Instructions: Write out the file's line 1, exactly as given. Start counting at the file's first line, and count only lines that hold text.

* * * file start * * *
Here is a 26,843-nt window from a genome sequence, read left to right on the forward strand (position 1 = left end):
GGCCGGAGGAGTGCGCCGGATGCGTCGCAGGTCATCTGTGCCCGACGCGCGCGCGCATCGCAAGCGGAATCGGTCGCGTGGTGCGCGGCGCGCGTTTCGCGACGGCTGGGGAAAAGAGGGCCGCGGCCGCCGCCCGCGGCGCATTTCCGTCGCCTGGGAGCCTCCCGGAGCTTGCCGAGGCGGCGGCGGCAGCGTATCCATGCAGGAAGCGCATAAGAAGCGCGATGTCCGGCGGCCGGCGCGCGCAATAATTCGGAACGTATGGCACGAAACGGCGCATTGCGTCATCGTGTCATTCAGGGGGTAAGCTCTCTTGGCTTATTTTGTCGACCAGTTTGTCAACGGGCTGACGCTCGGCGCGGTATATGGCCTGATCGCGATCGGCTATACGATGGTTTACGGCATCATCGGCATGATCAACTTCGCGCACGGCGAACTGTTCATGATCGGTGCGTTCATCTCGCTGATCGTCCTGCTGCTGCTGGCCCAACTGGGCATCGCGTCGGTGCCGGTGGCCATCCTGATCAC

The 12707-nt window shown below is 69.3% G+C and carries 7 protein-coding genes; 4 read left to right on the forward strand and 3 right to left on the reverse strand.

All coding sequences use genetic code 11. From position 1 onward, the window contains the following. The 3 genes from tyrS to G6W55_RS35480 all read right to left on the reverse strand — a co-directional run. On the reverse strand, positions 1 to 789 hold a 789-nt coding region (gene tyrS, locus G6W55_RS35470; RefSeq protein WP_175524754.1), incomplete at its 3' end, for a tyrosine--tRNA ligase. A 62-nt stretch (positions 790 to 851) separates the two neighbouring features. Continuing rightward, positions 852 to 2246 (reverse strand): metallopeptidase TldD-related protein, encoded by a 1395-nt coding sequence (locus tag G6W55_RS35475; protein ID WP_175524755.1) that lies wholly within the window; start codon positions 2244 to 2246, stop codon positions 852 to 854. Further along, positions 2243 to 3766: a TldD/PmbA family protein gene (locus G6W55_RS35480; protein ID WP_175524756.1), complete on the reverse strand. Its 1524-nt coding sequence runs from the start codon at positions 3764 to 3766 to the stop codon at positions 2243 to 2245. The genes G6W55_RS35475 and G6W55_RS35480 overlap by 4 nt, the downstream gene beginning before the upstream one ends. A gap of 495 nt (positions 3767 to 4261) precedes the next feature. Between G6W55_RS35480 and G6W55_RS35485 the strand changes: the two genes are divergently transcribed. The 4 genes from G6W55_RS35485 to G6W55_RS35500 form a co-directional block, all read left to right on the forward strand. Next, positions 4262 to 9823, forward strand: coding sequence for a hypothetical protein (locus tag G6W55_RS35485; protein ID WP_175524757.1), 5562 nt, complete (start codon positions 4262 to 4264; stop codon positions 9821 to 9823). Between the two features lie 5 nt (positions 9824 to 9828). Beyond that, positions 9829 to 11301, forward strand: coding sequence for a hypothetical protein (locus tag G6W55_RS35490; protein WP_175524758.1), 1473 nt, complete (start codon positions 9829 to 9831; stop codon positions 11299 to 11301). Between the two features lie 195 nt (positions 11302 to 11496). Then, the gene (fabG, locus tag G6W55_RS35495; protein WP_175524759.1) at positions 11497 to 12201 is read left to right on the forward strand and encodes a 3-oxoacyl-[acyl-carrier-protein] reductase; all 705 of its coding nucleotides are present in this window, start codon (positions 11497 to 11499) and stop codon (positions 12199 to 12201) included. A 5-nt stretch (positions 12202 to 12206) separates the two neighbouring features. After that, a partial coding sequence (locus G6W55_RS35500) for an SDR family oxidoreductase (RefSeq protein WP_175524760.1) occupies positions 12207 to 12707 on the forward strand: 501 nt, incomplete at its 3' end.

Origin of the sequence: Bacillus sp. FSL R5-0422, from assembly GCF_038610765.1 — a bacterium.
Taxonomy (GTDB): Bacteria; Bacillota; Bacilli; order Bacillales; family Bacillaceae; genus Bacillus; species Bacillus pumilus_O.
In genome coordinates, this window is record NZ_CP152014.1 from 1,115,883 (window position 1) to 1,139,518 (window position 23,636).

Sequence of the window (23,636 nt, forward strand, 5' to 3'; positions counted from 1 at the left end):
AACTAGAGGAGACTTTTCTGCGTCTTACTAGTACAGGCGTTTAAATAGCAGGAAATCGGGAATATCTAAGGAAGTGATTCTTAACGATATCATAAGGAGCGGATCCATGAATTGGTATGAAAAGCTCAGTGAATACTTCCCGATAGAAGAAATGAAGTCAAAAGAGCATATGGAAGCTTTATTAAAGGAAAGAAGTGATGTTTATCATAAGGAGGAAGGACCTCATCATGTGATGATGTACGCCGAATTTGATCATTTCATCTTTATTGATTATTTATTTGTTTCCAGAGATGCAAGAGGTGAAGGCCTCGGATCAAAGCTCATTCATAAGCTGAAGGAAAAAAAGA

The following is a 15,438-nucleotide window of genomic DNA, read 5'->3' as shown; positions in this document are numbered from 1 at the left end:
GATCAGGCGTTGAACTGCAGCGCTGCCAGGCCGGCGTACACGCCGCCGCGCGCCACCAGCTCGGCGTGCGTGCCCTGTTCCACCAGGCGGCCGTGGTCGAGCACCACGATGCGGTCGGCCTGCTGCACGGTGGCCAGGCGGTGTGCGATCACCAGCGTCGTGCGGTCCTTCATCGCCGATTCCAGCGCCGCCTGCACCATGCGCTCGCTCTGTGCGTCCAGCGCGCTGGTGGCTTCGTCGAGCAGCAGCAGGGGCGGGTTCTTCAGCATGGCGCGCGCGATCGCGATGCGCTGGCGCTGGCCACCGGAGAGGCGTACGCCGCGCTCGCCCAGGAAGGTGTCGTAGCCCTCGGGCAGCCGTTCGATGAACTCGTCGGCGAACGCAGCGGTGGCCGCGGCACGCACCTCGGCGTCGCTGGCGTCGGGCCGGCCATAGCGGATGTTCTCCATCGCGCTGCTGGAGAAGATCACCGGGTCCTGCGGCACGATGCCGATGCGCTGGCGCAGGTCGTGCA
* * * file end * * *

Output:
Here is a 26,843-nt window from a genome sequence, read left to right on the forward strand (position 1 = left end):